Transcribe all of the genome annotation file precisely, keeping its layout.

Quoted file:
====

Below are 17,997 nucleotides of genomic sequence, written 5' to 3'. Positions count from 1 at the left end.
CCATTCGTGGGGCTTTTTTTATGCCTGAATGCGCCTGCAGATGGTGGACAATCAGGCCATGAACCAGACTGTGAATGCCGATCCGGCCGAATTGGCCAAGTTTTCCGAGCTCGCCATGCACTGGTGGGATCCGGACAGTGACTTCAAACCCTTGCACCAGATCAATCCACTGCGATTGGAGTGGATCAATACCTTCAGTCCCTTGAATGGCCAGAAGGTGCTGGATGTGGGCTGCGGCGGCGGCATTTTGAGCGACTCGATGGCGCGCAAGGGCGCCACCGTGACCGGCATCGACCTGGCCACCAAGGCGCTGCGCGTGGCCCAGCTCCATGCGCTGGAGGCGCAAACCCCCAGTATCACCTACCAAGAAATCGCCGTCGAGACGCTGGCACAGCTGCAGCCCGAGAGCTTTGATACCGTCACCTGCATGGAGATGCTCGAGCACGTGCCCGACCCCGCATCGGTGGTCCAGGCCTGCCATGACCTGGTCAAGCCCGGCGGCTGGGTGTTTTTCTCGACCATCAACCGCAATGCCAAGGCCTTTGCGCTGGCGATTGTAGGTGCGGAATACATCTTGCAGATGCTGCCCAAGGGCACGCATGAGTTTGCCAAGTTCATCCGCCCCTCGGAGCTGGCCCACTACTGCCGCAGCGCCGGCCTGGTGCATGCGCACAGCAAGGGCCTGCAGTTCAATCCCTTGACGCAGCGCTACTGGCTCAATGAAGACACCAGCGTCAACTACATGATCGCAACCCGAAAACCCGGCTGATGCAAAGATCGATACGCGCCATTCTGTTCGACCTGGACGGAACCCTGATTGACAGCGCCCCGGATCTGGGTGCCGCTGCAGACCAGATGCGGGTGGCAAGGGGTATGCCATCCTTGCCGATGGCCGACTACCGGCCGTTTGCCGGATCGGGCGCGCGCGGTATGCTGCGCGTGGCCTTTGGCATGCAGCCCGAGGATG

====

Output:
Below are 17,997 nucleotides of genomic sequence, written 5' to 3'. Positions count from 1 at the left end.
CCATTCGTGGGGCTTTTTTTATGCCTGAATGCGCCTGCAGATGGTGGACAATCAGGCCATGAACCAGACTGTGAATGCCGATCCGGCCGAATTGGCCAAGTTTTCCGAGCTCGCCATGCACTGGTGGGATCCGGACAGTGACTTCAAACCCTTGCACCAGATCAATCCACTGCGATTGGAGTGGATCAATACCTTCAGTCCCTTGAATGGCCAGAAGGTGCTGGATGTGGGCTGCGGCGGCGGCATTTTGAGCGACTCGATGGCGCGCAAGGGCGCCACCGTGACCGGCATCGACCTGGCCACCAAGGCGCTGCGCGTGGCCCAGCTCCATGCGCTGGAGGCGCAAACCCCCAGTATCACCTACCAAGAAATCGCCGTCGAGACGCTGGCACAGCTGCAGCCCGAGAGCTTTGATACCGTCACCTGCATGGAGATGCTCGAGCACGTGCCCGACCCCGCATCGGTGGTCCAGGCCTGCCATGACCTGGTCAAGCCCGGCGGCTGGGTGTTTTTCTCGACCATCAACCGCAATGCCAAGGCCTTTGCGCTGGCGATTGTAGGTGCGGAATACATCTTGCAGATGCTGCCCAAGGGCACGCATGAGTTTGCCAAGTTCATCCGCCCCTCGGAGCTGGCCCACTACTGCCGCAGCGCCGGCCTGGTGCATGCGCACAGCAAGGGCCTGCAGTTCAATCCCTTGACGCAGCGCTACTGGCTCAATGAAGACACCAGCGTCAACTACATGATCGCAACCCGAAAACCCGGCTGATGCAAAGATCGATACGCGCCATTCTGTTCGACCTGGACGGAACCCTGATTGACAGCGCCCCGGATCTGGGTGCCGCTGCAGACCAGATGCGGGTGGCAAGGGGTATGCCATCCTTGCCGATGGCCGACTACCGGCCGTTTGCCGGATCGGGCGCGCGCGGTATGCTGCGCGTGGCCTTTGGCATGCAGCCCGAGGATG